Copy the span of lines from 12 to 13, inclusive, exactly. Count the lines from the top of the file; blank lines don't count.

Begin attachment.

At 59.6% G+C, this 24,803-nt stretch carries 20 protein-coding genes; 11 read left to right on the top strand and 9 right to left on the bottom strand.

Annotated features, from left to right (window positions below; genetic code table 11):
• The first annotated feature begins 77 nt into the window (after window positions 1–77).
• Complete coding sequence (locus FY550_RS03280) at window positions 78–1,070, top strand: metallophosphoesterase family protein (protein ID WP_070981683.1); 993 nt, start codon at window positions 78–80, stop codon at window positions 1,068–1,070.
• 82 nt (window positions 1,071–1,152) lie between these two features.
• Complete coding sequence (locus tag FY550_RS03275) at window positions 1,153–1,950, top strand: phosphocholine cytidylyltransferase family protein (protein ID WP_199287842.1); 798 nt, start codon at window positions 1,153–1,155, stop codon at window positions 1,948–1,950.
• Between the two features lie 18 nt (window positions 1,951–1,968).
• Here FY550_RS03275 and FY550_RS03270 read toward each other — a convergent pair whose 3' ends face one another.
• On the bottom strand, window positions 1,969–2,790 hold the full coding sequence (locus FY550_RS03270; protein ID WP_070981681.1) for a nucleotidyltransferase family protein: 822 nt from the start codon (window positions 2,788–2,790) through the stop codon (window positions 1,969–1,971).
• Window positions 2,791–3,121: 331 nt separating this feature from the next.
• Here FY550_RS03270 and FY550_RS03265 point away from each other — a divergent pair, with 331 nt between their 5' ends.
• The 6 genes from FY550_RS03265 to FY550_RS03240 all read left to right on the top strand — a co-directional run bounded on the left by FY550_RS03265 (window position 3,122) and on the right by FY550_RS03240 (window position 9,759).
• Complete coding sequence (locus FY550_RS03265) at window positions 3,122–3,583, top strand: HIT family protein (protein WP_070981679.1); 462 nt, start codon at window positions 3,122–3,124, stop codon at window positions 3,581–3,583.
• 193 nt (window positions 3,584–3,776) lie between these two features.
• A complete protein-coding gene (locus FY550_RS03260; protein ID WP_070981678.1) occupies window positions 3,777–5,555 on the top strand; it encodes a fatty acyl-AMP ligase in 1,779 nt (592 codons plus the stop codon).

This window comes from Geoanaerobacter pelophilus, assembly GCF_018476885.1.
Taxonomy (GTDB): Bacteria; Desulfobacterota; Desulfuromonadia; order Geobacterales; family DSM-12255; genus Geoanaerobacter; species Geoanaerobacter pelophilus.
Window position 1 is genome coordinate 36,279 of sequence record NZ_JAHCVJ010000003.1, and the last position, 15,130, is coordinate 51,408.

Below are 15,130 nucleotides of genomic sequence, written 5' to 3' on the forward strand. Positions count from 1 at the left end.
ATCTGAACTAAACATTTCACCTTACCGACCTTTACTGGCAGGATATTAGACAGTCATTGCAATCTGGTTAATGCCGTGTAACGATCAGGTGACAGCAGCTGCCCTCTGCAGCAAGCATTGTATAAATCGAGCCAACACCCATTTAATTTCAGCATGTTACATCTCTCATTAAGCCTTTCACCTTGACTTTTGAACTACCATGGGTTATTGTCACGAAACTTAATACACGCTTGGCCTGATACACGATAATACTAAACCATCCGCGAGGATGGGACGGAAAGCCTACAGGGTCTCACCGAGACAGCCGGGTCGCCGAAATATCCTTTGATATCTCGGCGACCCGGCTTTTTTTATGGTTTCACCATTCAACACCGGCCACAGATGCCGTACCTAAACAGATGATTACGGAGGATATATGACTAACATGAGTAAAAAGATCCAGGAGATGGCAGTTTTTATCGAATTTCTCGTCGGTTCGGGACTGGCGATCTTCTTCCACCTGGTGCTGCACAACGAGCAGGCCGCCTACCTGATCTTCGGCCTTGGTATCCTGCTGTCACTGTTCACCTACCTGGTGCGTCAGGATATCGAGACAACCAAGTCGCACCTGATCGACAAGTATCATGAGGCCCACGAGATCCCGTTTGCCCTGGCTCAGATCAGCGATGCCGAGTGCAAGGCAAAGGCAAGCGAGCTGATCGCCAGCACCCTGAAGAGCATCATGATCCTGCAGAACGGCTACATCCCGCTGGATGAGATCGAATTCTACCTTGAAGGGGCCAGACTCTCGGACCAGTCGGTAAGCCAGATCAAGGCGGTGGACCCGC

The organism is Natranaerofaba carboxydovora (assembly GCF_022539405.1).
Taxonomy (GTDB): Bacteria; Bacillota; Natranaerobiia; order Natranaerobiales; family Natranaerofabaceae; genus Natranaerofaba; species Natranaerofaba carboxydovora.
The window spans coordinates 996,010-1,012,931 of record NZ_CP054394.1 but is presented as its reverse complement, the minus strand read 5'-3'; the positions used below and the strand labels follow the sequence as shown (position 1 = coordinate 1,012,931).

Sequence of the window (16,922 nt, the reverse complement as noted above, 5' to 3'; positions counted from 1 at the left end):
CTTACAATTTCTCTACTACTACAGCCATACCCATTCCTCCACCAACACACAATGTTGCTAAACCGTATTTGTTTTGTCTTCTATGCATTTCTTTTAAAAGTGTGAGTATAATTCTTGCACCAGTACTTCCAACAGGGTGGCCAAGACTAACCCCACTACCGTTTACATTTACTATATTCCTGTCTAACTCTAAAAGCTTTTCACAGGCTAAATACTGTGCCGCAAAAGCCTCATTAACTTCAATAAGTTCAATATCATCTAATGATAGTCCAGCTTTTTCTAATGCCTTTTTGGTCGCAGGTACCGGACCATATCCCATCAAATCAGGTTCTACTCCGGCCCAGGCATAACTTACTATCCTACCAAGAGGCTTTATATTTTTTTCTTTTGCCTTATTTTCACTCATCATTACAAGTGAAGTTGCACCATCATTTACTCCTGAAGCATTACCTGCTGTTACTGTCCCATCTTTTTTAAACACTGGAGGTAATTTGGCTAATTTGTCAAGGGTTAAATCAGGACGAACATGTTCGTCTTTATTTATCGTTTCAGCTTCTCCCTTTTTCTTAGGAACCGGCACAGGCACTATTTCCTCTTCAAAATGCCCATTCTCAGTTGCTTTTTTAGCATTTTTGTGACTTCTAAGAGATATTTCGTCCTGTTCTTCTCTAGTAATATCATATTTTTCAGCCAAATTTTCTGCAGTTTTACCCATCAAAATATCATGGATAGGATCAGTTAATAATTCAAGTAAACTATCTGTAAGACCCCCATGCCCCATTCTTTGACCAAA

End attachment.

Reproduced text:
• The 6 genes from FY550_RS03265 to FY550_RS03240 all read left to right on the top strand — a co-directional run bounded on the left by FY550_RS03265 (window position 3,122) and on the right by FY550_RS03240 (window position 9,759).
• Complete coding sequence (locus FY550_RS03265) at window positions 3,122–3,583, top strand: HIT family protein (protein WP_070981679.1); 462 nt, start codon at window positions 3,122–3,124, stop codon at window positions 3,581–3,583.